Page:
The adoption and use of wearable technology in routine clinical care pathways is far from commonplace. To the best of our knowledge, we are unique in having embraced it for remote management within our service, in lieu of clinical appointment. This service evaluation focused on our early experience with PKG™ represents a first step in assessing its implementation and impact in our service . By sharing our experience, we hope to provide others with insight into the potential value of this approach and help anticipate avoidable pitfalls. Our evaluation is limited by the prospective, evolving nature of the methodology, both in terms of service provision and data capture. We found that PKG™ identified areas of unmet treatment need between clinics and informed treatment recommendations. Patients evaluated the device as acceptable and usable, but highlighted important aspects of our processes that we can improve upon, namely the manner in which findings are communicated and the breadth of assessment.
We encountered a number of challenges in introducing PKG™ into our developing service. First, robust data management is key. Entries by multiple users into our Excel spreadsheet resulted in data capture errors. We have therefore invested in the development of a Clinical Data Warehouse to streamline the consolidation of data on individual patients from multiple sources. Furthermore, communicating about digital outcomes in a way that is meaningful and useful within and between clinical teams necessitates a shared language and familiarity, which requires time, investment and buy-in that should be anticipated. This is no less important than developing effective ways to communicate about these with patients to enhance their understanding and engagement in their care. To mitigate the demands on clinician time required to interpret and report PKG™, we designed and implemented a reporting template. Moreover, to improve accessibility of these findings for patients, we co-designed with them a patient-facing summary report using lay language.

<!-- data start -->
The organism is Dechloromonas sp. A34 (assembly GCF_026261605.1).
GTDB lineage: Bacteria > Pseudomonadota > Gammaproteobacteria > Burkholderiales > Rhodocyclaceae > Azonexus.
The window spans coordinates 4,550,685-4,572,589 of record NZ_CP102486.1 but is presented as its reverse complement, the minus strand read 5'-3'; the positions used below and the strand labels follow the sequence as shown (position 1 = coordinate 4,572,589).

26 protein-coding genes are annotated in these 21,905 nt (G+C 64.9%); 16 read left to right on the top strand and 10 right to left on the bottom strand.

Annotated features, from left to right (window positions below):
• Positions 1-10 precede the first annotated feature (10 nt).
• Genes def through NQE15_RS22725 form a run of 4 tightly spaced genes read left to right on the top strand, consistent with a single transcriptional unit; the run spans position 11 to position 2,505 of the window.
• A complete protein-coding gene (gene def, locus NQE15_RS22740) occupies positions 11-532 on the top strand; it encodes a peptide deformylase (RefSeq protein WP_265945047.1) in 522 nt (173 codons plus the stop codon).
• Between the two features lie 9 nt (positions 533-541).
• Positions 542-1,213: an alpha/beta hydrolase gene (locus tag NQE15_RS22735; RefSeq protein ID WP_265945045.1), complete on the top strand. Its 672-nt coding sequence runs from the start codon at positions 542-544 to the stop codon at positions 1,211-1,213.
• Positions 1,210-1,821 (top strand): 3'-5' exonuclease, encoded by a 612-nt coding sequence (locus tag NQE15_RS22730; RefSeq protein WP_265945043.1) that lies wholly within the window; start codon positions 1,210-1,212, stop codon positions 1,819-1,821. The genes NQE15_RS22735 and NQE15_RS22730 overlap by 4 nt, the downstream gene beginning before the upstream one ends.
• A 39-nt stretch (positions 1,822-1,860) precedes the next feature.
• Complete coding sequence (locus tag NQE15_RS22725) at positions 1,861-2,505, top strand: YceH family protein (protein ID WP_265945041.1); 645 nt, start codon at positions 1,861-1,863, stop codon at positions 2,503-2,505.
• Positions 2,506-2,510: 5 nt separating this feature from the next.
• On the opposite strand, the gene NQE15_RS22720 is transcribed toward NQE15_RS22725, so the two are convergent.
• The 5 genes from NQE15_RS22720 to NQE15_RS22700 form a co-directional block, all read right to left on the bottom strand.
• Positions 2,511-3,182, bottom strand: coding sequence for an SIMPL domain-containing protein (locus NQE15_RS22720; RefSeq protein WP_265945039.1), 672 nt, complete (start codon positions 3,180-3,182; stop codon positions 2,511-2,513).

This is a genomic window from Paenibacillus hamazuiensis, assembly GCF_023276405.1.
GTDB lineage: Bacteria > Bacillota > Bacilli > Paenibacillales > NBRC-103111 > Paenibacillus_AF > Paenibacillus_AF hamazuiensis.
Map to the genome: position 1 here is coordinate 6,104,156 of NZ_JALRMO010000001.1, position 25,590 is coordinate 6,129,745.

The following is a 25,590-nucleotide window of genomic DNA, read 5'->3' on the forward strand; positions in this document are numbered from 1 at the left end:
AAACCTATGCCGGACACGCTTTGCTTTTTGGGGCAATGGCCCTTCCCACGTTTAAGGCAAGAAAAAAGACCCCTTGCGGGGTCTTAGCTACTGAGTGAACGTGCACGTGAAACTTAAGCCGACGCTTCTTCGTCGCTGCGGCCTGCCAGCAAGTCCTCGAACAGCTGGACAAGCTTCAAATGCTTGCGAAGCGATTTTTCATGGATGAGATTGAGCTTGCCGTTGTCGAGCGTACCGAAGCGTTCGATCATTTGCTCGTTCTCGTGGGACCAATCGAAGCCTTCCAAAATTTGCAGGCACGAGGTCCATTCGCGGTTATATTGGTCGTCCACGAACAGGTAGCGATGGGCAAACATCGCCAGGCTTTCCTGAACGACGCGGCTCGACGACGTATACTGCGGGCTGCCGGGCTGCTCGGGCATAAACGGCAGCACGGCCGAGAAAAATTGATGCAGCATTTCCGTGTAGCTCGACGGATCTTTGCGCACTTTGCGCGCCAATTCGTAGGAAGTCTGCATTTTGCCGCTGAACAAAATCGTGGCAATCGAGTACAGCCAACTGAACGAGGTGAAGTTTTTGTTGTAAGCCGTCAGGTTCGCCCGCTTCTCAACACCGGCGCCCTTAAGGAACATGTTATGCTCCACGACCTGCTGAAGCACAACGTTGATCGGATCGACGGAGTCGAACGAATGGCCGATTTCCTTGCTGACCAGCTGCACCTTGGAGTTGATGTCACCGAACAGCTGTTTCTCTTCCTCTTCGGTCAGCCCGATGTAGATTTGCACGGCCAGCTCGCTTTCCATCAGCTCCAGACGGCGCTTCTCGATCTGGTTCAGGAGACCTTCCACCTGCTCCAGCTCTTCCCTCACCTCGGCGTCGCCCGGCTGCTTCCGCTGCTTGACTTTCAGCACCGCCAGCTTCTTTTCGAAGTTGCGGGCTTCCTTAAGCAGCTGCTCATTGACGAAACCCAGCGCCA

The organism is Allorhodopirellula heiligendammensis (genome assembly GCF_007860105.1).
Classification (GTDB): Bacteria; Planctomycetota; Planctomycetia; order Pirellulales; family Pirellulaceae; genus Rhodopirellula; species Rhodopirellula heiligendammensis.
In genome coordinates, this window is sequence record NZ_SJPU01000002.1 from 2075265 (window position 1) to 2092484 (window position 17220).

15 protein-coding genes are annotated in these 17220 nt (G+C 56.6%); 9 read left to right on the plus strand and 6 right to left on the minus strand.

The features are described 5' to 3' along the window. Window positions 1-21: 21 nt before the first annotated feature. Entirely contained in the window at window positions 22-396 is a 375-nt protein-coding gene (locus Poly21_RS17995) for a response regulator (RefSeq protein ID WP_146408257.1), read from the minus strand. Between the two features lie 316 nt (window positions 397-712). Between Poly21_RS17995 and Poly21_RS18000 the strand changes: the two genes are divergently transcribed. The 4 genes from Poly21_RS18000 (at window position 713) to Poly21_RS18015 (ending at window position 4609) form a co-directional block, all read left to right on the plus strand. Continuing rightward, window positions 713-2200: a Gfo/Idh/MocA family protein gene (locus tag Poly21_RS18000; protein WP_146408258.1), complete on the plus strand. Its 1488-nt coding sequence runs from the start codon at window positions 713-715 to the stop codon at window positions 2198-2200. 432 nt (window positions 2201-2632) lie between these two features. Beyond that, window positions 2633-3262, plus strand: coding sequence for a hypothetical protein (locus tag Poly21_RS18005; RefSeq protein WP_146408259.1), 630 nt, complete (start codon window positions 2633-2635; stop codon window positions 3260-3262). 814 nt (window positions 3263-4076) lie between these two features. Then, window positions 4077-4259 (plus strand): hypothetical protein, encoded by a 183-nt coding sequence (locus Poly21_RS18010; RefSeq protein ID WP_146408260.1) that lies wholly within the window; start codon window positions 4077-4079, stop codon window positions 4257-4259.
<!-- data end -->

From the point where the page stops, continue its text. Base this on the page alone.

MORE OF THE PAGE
A corollary of our experience with this technology is that our service is evolving organically around and from it, by virtue of its potential to capture signs and behaviour requiring further targeted assessment, as well as our patients’ attitudes and concerns.